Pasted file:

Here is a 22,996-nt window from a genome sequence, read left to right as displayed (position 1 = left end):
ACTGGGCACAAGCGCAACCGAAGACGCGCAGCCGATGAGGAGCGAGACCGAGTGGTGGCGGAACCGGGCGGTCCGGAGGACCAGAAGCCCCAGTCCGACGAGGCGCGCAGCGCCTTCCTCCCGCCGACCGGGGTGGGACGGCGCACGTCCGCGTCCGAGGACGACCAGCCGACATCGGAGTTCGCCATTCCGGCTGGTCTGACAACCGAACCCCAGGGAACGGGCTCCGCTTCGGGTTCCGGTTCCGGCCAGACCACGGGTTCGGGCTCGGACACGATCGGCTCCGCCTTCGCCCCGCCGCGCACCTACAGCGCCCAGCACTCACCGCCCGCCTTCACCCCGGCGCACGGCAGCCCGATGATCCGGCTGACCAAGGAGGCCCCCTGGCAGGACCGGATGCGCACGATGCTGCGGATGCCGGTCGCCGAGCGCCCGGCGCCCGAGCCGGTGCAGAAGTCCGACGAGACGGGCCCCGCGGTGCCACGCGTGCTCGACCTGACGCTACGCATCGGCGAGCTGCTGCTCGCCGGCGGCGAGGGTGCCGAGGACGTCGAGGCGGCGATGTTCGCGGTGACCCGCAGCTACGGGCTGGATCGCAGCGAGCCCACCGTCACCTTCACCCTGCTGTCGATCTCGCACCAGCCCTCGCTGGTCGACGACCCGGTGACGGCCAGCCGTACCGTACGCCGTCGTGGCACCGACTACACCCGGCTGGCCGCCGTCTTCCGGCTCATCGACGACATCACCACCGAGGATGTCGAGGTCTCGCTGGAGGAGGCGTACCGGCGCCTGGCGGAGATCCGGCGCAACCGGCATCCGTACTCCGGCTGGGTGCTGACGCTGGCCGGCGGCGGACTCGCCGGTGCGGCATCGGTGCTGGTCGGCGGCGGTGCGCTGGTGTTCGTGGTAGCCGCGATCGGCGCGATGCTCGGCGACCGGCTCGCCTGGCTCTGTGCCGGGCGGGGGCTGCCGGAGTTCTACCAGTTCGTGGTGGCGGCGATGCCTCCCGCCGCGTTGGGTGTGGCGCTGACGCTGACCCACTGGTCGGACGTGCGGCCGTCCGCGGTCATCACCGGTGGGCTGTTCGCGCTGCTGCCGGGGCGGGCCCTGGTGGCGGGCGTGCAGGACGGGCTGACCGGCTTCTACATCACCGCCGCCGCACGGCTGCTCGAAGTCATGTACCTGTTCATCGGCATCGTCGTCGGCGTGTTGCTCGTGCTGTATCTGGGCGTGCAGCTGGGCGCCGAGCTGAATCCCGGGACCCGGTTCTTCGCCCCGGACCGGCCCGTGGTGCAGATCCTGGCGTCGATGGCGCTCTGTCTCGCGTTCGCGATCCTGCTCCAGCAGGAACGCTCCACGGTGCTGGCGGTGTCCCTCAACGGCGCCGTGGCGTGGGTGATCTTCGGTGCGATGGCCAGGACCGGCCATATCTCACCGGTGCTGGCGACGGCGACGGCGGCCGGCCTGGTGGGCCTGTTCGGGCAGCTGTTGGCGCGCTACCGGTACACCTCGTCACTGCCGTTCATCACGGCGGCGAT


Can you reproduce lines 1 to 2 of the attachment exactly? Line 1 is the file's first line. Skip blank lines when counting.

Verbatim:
Here is a 22,996-nt window from a genome sequence, read left to right as displayed (position 1 = left end):
ACTGGGCACAAGCGCAACCGAAGACGCGCAGCCGATGAGGAGCGAGACCGAGTGGTGGCGGAACCGGGCGGTCCGGAGGACCAGAAGCCCCAGTCCGACGAGGCGCGCAGCGCCTTCCTCCCGCCGACCGGGGTGGGACGGCGCACGTCCGCGTCCGAGGACGACCAGCCGACATCGGAGTTCGCCATTCCGGCTGGTCTGACAACCGAACCCCAGGGAACGGGCTCCGCTTCGGGTTCCGGTTCCGGCCAGACCACGGGTTCGGGCTCGGACACGATCGGCTCCGCCTTCGCCCCGCCGCGCACCTACAGCGCCCAGCACTCACCGCCCGCCTTCACCCCGGCGCACGGCAGCCCGATGATCCGGCTGACCAAGGAGGCCCCCTGGCAGGACCGGATGCGCACGATGCTGCGGATGCCGGTCGCCGAGCGCCCGGCGCCCGAGCCGGTGCAGAAGTCCGACGAGACGGGCCCCGCGGTGCCACGCGTGCTCGACCTGACGCTACGCATCGGCGAGCTGCTGCTCGCCGGCGGCGAGGGTGCCGAGGACGTCGAGGCGGCGATGTTCGCGGTGACCCGCAGCTACGGGCTGGATCGCAGCGAGCCCACCGTCACCTTCACCCTGCTGTCGATCTCGCACCAGCCCTCGCTGGTCGACGACCCGGTGACGGCCAGCCGTACCGTACGCCGTCGTGGCACCGACTACACCCGGCTGGCCGCCGTCTTCCGGCTCATCGACGACATCACCACCGAGGATGTCGAGGTCTCGCTGGAGGAGGCGTACCGGCGCCTGGCGGAGATCCGGCGCAACCGGCATCCGTACTCCGGCTGGGTGCTGACGCTGGCCGGCGGCGGACTCGCCGGTGCGGCATCGGTGCTGGTCGGCGGCGGTGCGCTGGTGTTCGTGGTAGCCGCGATCGGCGCGATGCTCGGCGACCGGCTCGCCTGGCTCTGTGCCGGGCGGGGGCTGCCGGAGTTCTACCAGTTCGTGGTGGCGGCGATGCCTCCCGCCGCGTTGGGTGTGGCGCTGACGCTGACCCACTGGTCGGACGTGCGGCCGTCCGCGGTCATCACCGGTGGGCTGTTCGCGCTGCTGCCGGGGCGGGCCCTGGTGGCGGGCGTGCAGGACGGGCTGACCGGCTTCTACATCACCGCCGCCGCACGGCTGCTCGAAGTCATGTACCTGTTCATCGGCATCGTCGTCGGCGTGTTGCTCGTGCTGTATCTGGGCGTGCAGCTGGGCGCCGAGCTGAATCCCGGGACCCGGTTCTTCGCCCCGGACCGGCCCGTGGTGCAGATCCTGGCGTCGATGGCGCTCTGTCTCGCGTTCGCGATCCTGCTCCAGCAGGAACGCTCCACGGTGCTGGCGGTGTCCCTCAACGGCGCCGTGGCGTGGGTGATCTTCGGTGCGATGGCCAGGACCGGCCATATCTCACCGGTGCTGGCGACGGCGACGGCGGCCGGCCTGGTGGGCCTGTTCGGGCAGCTGTTGGCGCGCTACCGGTACACCTCGTCACTGCCGTTCATCACGGCGGCGAT